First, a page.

A Seattle high school is in hot water with state schools chief Randy Dorn over its refusal to give some state-required tests this spring.

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Washington state’s schools chief is warning a Seattle high school that its decision to boycott some state-required tests this spring could mean the loss of some federal funding.

The leadership team at Nathan Hale High voted Tuesday not to give its juniors the new tests which are tied to the Common Core, a set of learning standards in reading and math that many states are starting to use.

The team said its juniors are already tested enough.

The tests, called Smarter Balanced, are replacing Washington’s old statewide exams in reading and math. Some schools piloted the tests last year.

“It was just too much,” Nathan Hale Senate Chairwoman Melinda Greene said of the amount of testing the students face. “The consensus has just been that this particular class has had enough.”

The leadership team, known as the Senate, is made up of teachers, administrators, parents and students, and voted 24 to 1 to ax the test. One person abstained from voting, according to the meeting minutes.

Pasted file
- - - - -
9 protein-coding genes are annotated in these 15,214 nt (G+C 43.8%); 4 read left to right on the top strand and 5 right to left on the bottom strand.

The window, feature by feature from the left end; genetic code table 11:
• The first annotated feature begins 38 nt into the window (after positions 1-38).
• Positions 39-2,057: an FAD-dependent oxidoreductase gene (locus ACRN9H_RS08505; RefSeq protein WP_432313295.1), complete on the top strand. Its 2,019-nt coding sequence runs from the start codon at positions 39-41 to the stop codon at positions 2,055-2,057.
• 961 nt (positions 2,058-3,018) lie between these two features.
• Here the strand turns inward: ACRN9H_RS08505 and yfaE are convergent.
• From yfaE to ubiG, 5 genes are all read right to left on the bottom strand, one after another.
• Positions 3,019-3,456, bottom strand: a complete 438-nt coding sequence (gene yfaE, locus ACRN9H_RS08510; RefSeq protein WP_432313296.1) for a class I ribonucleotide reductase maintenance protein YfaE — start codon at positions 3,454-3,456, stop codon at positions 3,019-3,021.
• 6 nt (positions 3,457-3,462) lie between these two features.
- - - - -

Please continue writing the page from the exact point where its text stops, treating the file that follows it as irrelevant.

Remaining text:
The Senate argued that because most schools in Washington — including Nathan Hale — will likely be labeled as failing under the federal law that requires the test, taking the exam won’t help them.

Last year, Washington became the first state to lose its waiver from some of the strictest requirements of that law, known as the No Child Left Behind Act, because lawmakers here refused to require school districts to use student test scores as part of evaluating teacher effectiveness.

In a statement Wednesday, state schools chief Randy Dorn said Nathan Hale’s decision could jeopardize some of the money that Washington state receives from the federal government, though it’s unclear just how much could be at stake.

“If a school decides not to follow federal law, it isn’t unreasonable to think that federal money might be withheld,” Dorn said.

Seattle Superintendent Larry Nyland has discussed Nathan Hale’s decision with the school’s principal, Jill Hudson, according to a district spokesman. But Nyland had not formally responded to the school’s decision as of Friday afternoon.

This is the first year that 11th graders must take state-required tests. Up until now, state testing focused on 10th grade. But since the Common Core is supposed to be more difficult than Washington’s old learning standards, the state decided to give the new tests to juniors.

Just how the new tests will be used is the subject of some debate. Dorn, for example, has suggested eliminating the requirement that students have to pass the tests in order to earn their high-school diplomas.

As the law stands, the class of 2019 will be the first required to pass the reading and math section of the Common Core tests to graduate.